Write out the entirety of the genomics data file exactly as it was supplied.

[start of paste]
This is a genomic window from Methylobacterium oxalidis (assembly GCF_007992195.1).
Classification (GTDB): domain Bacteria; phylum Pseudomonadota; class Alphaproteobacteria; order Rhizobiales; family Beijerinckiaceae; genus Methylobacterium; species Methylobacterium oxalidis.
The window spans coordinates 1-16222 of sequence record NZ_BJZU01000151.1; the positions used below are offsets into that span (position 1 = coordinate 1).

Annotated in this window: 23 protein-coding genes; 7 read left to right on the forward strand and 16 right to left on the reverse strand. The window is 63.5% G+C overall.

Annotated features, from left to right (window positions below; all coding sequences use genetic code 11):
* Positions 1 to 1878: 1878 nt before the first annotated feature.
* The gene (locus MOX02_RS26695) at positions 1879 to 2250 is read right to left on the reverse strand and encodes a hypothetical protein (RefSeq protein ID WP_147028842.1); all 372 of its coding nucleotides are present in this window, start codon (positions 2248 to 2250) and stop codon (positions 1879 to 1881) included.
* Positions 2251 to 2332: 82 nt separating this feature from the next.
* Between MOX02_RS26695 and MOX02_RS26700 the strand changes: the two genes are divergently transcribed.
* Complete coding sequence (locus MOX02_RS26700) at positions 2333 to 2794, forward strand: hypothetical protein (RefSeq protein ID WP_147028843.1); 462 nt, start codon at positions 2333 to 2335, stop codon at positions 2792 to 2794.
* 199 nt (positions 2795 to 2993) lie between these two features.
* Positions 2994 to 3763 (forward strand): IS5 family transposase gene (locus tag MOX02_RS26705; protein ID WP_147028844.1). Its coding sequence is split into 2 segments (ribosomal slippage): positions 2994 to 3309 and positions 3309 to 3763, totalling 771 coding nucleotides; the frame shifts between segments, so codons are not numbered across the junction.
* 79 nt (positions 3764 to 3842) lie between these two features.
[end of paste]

This is a genomic window from Methylobacterium oxalidis (assembly GCF_007992195.1).
Classification (GTDB): domain Bacteria; phylum Pseudomonadota; class Alphaproteobacteria; order Rhizobiales; family Beijerinckiaceae; genus Methylobacterium; species Methylobacterium oxalidis.
The window spans coordinates 1-16222 of sequence record NZ_BJZU01000151.1; the positions used below are offsets into that span (position 1 = coordinate 1).

Annotated in this window: 23 protein-coding genes; 7 read left to right on the forward strand and 16 right to left on the reverse strand. The window is 63.5% G+C overall.

Annotated features, from left to right (window positions below; all coding sequences use genetic code 11):
* Positions 1 to 1878: 1878 nt before the first annotated feature.
* The gene (locus MOX02_RS26695) at positions 1879 to 2250 is read right to left on the reverse strand and encodes a hypothetical protein (RefSeq protein ID WP_147028842.1); all 372 of its coding nucleotides are present in this window, start codon (positions 2248 to 2250) and stop codon (positions 1879 to 1881) included.
* Positions 2251 to 2332: 82 nt separating this feature from the next.
* Between MOX02_RS26695 and MOX02_RS26700 the strand changes: the two genes are divergently transcribed.
* Complete coding sequence (locus MOX02_RS26700) at positions 2333 to 2794, forward strand: hypothetical protein (RefSeq protein ID WP_147028843.1); 462 nt, start codon at positions 2333 to 2335, stop codon at positions 2792 to 2794.
* 199 nt (positions 2795 to 2993) lie between these two features.
* Positions 2994 to 3763 (forward strand): IS5 family transposase gene (locus tag MOX02_RS26705; protein ID WP_147028844.1). Its coding sequence is split into 2 segments (ribosomal slippage): positions 2994 to 3309 and positions 3309 to 3763, totalling 771 coding nucleotides; the frame shifts between segments, so codons are not numbered across the junction.
* 79 nt (positions 3764 to 3842) lie between these two features.